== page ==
There have been times when Andy Murray's courtside entourage would have done justice to an American football team. When he grew tired of spending day after day in the company of the garrulous Brad Gilbert, the Scot replaced his coach with a private army of assistants, ranging from physical trainers to friends who doubled up as hitting partners.
There were still seven people in Murray's box here yesterday during his 6-1, 6-1, 6-2 victory over South Africa's Kevin Anderson on the opening day of the Australian Open, but they included his mother and her partner and two representatives of his management company. Team Murray was down to Miles Maclagan, his coach, Jez Green, one of his trainers, and Andy Ireland, his physiotherapist.
While people like Alex Corretja, who has played an increasingly important role as a coach, and Matt Little, another member of his fitness staff, will remain part of Murray's entourage, the 22-year-old Scot plans to travel lighter this year.
"I like having everyone around and get on great with all of them, but I have to make sure everyone who is here has a job to do," Murray said. "When we go out for dinner it's not tables for 10, it's tables for five or six. It's just a little calmer and maybe we're not spending as much time together."
On this evidence they will not be spending as much time on the court either. Murray, playing his first competitive match of the year, celebrated his return to No 4 in the world rankings with victory in just 97 minutes.
Having played indoors at the Hopman Cup a fortnight ago, he has still to play outdoors in 2010, the roof over Rod Laver Arena having been shut on a day of blustery showers and uncharacteristically cool temperatures. Among the matches held over was the meeting of Simone Bolelli and Marc Gicquel to decide Murray's next opponent.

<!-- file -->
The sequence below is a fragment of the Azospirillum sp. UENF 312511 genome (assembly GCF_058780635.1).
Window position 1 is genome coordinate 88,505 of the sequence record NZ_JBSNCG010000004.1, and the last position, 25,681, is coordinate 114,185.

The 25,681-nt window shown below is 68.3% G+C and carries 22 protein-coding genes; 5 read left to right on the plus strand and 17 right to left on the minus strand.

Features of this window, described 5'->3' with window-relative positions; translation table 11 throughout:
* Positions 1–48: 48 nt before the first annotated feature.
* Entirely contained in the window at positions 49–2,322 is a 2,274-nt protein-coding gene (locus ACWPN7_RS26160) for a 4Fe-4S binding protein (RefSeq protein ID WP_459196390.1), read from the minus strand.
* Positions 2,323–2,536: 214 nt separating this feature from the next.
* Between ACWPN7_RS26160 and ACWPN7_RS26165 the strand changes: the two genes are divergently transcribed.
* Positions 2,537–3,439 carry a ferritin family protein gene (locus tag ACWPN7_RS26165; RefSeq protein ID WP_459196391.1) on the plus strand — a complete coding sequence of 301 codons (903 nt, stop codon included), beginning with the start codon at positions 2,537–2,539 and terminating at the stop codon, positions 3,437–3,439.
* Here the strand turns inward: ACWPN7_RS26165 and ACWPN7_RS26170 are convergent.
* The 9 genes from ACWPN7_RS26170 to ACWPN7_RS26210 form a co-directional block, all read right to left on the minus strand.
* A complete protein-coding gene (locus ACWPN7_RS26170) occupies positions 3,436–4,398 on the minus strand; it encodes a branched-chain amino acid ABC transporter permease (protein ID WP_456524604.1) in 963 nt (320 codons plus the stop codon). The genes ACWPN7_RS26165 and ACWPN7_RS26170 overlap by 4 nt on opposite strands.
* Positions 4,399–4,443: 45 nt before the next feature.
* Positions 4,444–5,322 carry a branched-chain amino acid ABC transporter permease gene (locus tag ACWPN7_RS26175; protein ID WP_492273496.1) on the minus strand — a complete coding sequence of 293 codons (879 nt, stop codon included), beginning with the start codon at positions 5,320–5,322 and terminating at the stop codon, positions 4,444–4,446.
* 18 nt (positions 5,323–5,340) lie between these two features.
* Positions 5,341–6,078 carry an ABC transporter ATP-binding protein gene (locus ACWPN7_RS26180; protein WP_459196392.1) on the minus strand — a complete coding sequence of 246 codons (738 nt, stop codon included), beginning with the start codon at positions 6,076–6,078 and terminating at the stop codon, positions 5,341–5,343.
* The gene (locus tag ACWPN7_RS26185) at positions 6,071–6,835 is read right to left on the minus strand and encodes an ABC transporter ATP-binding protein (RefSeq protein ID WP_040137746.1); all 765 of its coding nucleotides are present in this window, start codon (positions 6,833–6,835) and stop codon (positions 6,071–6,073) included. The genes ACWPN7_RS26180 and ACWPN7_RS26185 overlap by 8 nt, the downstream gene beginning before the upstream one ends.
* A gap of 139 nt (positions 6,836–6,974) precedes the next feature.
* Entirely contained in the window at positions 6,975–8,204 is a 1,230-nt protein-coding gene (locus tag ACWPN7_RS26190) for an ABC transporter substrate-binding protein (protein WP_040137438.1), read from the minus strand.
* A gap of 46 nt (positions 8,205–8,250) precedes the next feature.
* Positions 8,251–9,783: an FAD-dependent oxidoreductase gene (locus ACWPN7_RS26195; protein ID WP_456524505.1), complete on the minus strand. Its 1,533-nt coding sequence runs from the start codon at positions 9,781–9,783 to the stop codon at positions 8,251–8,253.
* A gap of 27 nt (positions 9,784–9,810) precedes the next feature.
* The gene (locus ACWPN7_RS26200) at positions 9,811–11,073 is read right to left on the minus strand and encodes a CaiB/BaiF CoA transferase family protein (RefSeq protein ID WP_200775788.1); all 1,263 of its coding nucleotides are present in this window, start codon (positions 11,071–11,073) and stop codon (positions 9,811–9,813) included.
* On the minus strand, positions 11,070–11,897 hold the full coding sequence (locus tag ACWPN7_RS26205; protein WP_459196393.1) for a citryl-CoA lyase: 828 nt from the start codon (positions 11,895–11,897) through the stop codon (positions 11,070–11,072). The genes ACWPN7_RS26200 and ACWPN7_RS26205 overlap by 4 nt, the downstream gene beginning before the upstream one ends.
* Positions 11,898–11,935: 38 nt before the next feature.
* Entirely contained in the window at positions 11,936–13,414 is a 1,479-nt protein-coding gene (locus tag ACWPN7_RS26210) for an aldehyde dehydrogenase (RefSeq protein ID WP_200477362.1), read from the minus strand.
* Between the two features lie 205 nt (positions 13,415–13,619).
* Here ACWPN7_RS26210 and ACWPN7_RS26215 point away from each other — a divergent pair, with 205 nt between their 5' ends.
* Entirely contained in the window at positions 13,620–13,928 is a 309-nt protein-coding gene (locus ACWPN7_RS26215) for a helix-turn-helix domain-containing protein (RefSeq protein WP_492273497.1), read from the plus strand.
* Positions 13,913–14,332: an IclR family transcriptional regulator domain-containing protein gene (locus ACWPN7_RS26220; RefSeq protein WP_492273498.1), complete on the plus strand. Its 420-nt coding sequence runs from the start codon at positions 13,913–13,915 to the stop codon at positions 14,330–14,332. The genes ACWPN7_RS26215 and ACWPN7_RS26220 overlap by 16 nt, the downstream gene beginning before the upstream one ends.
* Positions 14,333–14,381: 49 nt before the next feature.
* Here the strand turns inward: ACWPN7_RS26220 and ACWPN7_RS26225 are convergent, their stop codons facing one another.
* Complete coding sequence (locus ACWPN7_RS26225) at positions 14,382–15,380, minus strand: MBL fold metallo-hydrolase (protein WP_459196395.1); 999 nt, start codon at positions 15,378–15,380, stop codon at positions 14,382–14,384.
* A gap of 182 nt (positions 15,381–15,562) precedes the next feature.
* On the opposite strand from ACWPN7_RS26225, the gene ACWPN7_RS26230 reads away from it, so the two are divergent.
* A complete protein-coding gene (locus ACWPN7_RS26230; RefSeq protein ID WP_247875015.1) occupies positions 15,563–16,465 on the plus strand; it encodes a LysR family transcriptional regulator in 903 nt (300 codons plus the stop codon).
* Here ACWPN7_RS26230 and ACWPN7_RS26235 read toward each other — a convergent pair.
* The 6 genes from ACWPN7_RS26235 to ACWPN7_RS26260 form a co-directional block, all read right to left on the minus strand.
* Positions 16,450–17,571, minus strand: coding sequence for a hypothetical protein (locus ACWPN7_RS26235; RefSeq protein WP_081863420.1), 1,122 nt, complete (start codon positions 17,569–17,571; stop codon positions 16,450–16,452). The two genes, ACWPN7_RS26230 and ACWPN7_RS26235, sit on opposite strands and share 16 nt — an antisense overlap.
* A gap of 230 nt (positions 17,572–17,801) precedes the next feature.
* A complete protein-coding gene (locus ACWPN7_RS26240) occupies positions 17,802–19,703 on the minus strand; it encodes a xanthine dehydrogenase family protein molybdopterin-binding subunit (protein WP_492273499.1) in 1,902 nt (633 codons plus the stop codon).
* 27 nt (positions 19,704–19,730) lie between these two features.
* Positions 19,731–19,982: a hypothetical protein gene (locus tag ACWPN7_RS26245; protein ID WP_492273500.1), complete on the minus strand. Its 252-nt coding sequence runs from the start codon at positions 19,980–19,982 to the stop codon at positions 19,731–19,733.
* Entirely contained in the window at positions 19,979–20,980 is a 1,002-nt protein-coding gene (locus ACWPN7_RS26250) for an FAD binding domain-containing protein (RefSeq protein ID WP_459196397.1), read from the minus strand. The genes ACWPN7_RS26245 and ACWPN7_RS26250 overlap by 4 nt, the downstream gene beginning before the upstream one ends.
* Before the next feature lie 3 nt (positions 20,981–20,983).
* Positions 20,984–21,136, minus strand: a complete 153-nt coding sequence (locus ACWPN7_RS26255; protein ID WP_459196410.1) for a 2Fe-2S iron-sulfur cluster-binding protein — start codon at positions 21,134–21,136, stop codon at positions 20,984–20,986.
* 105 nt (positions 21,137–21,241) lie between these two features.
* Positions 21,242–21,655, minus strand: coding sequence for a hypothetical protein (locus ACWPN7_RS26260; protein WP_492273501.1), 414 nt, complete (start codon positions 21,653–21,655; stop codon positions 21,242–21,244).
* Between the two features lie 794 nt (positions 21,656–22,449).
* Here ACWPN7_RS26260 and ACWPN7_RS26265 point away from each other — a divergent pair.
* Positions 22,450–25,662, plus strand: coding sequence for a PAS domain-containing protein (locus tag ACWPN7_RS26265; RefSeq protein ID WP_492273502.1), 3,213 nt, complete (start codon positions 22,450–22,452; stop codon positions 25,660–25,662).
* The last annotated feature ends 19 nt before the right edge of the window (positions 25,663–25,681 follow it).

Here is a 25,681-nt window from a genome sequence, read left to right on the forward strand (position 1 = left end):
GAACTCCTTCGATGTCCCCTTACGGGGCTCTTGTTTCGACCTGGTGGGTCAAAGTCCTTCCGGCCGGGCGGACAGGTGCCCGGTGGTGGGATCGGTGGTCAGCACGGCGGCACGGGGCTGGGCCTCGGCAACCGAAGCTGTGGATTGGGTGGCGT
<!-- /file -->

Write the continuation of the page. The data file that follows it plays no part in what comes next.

The stadium was barely half full and the atmosphere no better than subdued, which was probably because the match was so one-sided. Anderson, the world No 147, was outclassed in almost every department, although Murray would have liked to have put more first serves in court, just 23 out of 65 finding their target.
At 6ft 8in, Anderson has a potent serve, but Murray returned beautifully and the 23-year-old South African was peppered by passing shots on his regular forays to the net. Murray, in contrast, looked confident coming forward, which he did frequently. "Last year I may have played a little more conservatively," he said.
Two years ago, when Murray lost to Jo-Wilfried Tsonga in the first round, there were no Britons left in the singles before dawn had broken back home on the opening day. By breakfast yesterday two were already through to the second round, Elena Baltacha having shown Murray the way with a battling 6-4, 3-6, 7-5 victory over France's Pauline Parmentier.
Britain's other No 1 had to dig deep. Baltacha has worked hard on her fitness but was suffering with cramp from the end of the second set and was grateful for a rain break at 3-3 in the decider. The world No 83 admitted afterwards that she had been feeling under pressure, knowing that defeat would result in losing her hard-won place in the world's top 100.
Parmentier's game was a curious mixture of powerful serving, clean ball-striking when in her comfort zone and woeful mishits when she was stretched. The Frenchwoman appeared to have taken a decisive lead at 2-0 in the third set, but Baltacha showed great resilience. "There was no way I was going to go down without a fight," Baltacha said.
Baltacha will now play the No 30 seed, Kateryna Bondarenko, who will no doubt consult her older sister, Alona, who lost to the Briton at Wimbledon last summer. Katie O'Brien, Britain's other singles player in the main draw, was due to meet Austria's Patricia Mayr early today after their match was rained off yesterday.